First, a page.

For the first time in 14 years,QVC is redesigning its image. The television shopping network recently launched a new logo as part of atotal integrated marketing campaign (the first of its 21 years) that aims tooverhaul QVC’s identity from the ground up.
The changes to the updated logo are hardly subtle. QVC went all out, changingits straightforward, plain red letters to a bold, teal Q that surrounds theclassic, simple QVC and resembles a ribbon ready to unravel. The new look hopesto appeal to QVC's target 35+ female audience by urging them to grab thatribbon, unwrap and enjoy the metaphorical gift that the network delivers. DesignblogBrandNew approves, noting "despite the unwatchable content (at least for me), thenew logo surpasses any expectations I may have had about QVC."
QVC’s new logo coincides with an entire campaign based on the first of its threecall letters. “We’d really like to own the 17th letter of the alphabet,” Jeff Charney, the chief marketing officer for QVC toldTheNew York Times. Consequently, the letter appears everywhere from thechannels' catchphrase “iQdoU?” (“I shop QVC, do you?”), to a line ofconsumer-friendly Qture products, to the creation of its first nationaltelevision ad featuring QVC shoppers and the tagline “Merci Beau Q.”Highlighting the distinctive Q to emphasize the social shopping experience,"said QVC presidentMikeGeorge, aims to tap into “smart, savvy shoppers” and get them thinking aboutthe “excitement and feelings” associated with shopping QVC.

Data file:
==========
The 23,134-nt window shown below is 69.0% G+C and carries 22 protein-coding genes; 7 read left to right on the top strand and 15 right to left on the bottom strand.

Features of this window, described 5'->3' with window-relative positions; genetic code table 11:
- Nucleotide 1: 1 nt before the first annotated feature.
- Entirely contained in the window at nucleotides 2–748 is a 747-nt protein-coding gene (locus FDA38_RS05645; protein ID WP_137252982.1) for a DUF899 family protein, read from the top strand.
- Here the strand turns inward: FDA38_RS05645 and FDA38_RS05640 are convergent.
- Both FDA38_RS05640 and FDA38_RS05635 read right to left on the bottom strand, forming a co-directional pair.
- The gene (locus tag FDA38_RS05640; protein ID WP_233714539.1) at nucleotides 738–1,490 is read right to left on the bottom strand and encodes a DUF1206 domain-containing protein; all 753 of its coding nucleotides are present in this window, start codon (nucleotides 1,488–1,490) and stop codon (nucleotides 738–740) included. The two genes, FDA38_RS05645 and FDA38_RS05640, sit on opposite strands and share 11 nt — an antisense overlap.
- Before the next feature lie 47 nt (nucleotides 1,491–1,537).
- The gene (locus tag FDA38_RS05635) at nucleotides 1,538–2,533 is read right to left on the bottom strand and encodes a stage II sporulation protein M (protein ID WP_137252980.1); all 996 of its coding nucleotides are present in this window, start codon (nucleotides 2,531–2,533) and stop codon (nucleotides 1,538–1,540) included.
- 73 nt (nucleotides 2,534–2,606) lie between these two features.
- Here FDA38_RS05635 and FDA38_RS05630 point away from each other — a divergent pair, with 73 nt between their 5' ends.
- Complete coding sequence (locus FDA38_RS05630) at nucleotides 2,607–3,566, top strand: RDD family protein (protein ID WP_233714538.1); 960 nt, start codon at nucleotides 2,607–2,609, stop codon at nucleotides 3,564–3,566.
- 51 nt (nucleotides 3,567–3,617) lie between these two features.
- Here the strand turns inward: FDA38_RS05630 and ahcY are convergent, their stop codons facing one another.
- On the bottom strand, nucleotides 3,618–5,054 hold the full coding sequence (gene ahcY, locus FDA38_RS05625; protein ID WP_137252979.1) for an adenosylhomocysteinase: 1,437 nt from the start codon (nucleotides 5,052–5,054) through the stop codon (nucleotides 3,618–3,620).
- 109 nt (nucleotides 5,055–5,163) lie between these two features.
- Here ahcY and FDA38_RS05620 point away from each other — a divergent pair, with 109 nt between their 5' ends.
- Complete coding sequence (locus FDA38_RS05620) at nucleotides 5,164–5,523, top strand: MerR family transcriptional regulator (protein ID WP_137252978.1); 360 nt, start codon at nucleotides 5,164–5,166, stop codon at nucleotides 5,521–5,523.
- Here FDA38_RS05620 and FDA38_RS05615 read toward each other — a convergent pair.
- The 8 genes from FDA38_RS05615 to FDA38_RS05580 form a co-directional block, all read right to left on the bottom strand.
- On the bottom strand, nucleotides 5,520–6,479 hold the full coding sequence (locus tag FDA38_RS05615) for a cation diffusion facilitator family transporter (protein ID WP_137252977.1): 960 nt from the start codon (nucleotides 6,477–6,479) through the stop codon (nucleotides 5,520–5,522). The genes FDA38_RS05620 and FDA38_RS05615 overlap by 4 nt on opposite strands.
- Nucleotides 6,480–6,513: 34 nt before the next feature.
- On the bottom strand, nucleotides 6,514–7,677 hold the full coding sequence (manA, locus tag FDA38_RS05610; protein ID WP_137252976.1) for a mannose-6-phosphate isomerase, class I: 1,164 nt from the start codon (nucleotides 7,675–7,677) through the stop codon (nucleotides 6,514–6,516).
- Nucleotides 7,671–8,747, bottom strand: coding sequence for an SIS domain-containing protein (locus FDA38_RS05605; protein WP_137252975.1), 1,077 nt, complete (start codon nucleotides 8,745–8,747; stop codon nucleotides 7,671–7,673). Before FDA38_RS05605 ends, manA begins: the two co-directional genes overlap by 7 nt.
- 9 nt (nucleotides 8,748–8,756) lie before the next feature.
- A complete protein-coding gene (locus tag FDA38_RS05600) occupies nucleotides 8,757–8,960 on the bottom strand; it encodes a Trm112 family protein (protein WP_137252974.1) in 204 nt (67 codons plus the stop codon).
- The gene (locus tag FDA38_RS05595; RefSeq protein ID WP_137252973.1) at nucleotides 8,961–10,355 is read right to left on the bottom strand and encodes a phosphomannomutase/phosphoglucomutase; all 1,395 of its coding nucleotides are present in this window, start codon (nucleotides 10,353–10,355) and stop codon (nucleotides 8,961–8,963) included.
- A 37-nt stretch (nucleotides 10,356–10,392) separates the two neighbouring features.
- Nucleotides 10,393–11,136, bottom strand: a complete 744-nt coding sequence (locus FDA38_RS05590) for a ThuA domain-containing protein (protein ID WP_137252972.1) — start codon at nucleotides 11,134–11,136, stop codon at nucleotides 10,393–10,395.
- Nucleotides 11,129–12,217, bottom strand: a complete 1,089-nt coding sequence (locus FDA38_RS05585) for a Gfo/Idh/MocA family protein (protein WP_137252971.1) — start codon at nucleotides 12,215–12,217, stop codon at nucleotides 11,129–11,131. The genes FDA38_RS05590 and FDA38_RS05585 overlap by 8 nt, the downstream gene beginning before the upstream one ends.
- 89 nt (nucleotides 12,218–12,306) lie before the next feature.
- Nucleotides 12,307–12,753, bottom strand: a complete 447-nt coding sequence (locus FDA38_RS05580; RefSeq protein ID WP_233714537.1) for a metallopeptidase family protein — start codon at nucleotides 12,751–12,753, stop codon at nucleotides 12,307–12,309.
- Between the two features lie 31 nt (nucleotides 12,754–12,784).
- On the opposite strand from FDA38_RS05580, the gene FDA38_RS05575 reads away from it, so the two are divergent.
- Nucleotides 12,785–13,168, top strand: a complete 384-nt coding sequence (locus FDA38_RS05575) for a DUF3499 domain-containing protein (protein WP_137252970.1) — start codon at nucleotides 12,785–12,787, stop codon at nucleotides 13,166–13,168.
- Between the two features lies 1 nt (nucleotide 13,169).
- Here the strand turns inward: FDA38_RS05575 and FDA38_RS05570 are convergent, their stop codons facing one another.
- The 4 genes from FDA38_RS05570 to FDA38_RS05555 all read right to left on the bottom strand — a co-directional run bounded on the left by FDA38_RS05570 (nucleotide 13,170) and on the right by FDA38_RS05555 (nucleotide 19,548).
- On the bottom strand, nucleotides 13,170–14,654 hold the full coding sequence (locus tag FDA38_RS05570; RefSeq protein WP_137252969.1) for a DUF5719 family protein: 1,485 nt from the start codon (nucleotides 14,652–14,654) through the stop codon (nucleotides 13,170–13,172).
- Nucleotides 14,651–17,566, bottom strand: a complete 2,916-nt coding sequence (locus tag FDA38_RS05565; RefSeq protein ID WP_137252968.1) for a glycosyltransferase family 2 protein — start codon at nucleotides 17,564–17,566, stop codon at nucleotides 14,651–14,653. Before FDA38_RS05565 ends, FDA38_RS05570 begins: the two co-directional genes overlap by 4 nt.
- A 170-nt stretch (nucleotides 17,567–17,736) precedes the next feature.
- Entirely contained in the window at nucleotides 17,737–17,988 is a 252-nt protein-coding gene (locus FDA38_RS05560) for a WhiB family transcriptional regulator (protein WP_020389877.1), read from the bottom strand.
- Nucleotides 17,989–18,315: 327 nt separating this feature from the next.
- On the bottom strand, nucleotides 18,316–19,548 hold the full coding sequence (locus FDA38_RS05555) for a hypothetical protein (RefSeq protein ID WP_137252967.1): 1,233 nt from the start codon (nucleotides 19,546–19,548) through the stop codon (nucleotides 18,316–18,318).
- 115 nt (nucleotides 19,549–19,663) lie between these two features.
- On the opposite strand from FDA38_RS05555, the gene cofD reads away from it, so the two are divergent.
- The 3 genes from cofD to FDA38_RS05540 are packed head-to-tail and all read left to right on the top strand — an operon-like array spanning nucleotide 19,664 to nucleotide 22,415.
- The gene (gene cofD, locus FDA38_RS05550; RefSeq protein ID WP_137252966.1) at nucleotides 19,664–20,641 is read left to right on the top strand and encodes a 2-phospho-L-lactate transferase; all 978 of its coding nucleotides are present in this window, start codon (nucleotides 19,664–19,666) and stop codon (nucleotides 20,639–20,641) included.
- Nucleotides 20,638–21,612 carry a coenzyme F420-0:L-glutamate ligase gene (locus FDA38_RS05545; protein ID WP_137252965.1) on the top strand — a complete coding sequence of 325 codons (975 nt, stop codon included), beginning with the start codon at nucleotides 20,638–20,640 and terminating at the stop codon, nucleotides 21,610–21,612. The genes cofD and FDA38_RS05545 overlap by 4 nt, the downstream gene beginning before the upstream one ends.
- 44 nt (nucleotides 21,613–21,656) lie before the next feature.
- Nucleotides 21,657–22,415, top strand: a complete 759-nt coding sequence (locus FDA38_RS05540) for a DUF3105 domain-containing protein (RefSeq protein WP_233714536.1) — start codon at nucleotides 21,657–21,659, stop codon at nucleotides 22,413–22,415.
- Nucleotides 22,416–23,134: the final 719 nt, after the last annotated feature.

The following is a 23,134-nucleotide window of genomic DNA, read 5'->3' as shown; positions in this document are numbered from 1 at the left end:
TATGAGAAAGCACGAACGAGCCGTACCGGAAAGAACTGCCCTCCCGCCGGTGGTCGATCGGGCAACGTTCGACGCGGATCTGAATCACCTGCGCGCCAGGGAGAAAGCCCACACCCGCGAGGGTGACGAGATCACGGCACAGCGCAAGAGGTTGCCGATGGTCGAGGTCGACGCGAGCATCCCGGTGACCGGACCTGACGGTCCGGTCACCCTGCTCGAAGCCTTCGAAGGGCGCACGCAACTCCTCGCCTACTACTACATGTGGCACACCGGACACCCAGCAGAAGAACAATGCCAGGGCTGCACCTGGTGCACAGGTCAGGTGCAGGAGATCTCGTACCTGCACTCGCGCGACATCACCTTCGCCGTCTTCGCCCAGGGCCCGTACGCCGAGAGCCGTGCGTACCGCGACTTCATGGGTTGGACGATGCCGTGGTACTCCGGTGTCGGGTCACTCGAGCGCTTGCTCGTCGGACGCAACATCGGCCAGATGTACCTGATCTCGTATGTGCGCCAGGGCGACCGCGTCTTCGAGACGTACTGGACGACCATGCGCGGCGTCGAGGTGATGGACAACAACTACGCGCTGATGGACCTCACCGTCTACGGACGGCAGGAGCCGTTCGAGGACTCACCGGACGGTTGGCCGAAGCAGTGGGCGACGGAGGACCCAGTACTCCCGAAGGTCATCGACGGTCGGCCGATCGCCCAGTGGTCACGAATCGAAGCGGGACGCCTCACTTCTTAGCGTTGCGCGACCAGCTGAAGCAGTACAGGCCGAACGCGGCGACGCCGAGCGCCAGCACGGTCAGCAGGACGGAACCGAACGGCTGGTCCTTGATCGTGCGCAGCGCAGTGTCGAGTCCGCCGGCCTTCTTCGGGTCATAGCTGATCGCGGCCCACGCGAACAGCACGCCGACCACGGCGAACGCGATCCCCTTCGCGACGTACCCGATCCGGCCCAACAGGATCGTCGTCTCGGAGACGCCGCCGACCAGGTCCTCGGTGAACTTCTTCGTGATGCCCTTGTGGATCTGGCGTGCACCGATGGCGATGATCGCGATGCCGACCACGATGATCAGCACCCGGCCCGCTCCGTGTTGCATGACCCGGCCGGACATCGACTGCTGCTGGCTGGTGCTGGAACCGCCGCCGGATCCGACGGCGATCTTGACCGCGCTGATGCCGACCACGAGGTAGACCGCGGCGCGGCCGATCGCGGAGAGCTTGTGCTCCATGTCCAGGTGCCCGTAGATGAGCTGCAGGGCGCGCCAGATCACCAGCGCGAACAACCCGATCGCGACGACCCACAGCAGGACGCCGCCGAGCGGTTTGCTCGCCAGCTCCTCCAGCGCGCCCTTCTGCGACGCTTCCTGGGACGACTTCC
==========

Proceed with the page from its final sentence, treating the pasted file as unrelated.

Are those feelings enough? Companies like QVC should cautiously approach basingmarketing initiatives purely on dominant pop culture presence, warnsAdAge(free registration required for article abstract). Once the initial Q frenzywears off, will all those crazy Qs be enough to keep consumers' interest in anage of online shopping?